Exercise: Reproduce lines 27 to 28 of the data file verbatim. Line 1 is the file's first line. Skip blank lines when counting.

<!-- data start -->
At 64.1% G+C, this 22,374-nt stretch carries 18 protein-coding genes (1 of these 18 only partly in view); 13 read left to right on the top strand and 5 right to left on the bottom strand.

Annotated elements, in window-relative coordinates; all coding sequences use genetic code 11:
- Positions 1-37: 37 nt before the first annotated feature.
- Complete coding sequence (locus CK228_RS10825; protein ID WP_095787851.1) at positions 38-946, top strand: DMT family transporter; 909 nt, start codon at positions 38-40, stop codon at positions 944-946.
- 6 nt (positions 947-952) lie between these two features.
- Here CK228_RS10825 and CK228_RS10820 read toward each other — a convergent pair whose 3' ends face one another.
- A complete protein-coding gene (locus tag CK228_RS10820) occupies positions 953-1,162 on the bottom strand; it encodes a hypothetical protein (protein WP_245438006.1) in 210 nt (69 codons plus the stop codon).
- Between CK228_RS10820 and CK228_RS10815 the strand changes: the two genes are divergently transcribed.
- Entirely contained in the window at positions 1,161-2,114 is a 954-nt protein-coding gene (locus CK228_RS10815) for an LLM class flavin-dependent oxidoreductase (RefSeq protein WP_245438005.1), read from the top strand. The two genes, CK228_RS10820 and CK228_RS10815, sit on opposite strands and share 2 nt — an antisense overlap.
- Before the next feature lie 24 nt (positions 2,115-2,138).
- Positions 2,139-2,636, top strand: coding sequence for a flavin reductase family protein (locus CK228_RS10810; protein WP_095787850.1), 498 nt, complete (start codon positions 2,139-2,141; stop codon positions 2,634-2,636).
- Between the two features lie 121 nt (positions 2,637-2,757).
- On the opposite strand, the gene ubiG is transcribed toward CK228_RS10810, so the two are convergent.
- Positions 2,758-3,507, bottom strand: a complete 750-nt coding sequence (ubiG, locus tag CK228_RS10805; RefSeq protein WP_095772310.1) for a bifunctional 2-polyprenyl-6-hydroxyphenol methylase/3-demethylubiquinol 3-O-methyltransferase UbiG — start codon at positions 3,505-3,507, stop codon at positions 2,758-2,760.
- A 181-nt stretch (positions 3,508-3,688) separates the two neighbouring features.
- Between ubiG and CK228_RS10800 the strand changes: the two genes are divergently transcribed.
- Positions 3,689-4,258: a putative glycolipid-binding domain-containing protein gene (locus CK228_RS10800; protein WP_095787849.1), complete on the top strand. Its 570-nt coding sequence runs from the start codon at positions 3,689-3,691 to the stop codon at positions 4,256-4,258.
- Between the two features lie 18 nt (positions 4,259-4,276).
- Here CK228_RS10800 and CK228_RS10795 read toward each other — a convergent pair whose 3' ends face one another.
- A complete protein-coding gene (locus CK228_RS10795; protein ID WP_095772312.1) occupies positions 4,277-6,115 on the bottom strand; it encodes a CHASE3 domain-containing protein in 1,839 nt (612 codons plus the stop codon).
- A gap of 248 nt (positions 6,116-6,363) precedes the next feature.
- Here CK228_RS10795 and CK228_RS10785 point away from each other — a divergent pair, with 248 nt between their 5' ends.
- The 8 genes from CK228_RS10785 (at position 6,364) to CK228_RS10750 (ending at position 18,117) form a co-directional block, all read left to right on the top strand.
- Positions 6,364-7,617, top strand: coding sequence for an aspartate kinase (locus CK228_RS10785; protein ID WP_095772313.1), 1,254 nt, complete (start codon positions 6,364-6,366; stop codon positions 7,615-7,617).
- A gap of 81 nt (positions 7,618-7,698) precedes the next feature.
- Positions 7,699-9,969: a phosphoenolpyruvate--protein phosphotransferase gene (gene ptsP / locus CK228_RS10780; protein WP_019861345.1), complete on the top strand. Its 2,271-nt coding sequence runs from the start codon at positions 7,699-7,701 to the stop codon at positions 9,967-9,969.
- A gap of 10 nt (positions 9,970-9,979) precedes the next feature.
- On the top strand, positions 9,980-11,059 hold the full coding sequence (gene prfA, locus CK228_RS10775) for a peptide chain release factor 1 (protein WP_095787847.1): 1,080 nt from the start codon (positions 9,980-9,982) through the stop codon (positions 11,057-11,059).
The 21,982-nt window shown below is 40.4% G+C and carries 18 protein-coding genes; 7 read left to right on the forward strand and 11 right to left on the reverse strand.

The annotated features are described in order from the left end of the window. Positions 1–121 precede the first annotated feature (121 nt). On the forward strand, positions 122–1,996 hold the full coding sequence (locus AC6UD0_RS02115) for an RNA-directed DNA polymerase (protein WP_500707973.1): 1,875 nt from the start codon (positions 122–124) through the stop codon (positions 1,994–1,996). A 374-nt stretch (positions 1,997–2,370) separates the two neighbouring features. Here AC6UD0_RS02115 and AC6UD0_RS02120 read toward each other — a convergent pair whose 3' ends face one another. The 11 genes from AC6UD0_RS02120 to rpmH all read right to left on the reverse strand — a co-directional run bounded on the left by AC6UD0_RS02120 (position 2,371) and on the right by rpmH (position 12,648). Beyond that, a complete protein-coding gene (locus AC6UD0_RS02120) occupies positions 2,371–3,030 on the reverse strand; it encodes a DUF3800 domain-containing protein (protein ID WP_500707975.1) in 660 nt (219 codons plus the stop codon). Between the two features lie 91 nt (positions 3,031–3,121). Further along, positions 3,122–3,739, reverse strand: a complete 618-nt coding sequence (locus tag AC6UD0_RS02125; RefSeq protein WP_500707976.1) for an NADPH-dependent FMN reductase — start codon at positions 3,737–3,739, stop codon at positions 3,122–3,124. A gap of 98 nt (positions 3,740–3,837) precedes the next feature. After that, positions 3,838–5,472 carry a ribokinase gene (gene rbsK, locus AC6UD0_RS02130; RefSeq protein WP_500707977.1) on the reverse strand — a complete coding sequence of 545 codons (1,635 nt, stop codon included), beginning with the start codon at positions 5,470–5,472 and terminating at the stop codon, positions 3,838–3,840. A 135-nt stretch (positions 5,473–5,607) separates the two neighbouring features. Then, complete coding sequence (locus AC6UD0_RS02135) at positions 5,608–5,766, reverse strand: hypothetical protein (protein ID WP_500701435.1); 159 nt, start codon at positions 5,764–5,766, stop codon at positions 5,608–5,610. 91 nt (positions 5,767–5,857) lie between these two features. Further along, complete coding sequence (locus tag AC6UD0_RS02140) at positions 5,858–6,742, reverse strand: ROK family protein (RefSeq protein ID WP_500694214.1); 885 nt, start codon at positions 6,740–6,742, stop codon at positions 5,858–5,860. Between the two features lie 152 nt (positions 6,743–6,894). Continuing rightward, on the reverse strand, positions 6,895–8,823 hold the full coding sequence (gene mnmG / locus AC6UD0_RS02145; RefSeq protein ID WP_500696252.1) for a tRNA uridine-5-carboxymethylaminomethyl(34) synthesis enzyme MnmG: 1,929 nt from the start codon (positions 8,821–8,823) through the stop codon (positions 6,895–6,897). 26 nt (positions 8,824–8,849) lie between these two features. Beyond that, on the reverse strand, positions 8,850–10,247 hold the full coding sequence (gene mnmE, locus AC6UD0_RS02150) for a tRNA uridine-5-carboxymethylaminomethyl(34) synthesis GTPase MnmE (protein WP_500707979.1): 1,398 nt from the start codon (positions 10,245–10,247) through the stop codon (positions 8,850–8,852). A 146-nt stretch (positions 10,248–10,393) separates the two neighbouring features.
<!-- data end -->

- A gap of 10 nt (positions 9,970-9,979) precedes the next feature.
- On the top strand, positions 9,980-11,059 hold the full coding sequence (gene prfA, locus CK228_RS10775) for a peptide chain release factor 1 (protein WP_095787847.1): 1,080 nt from the start codon (positions 9,980-9,982) through the stop codon (positions 11,057-11,059).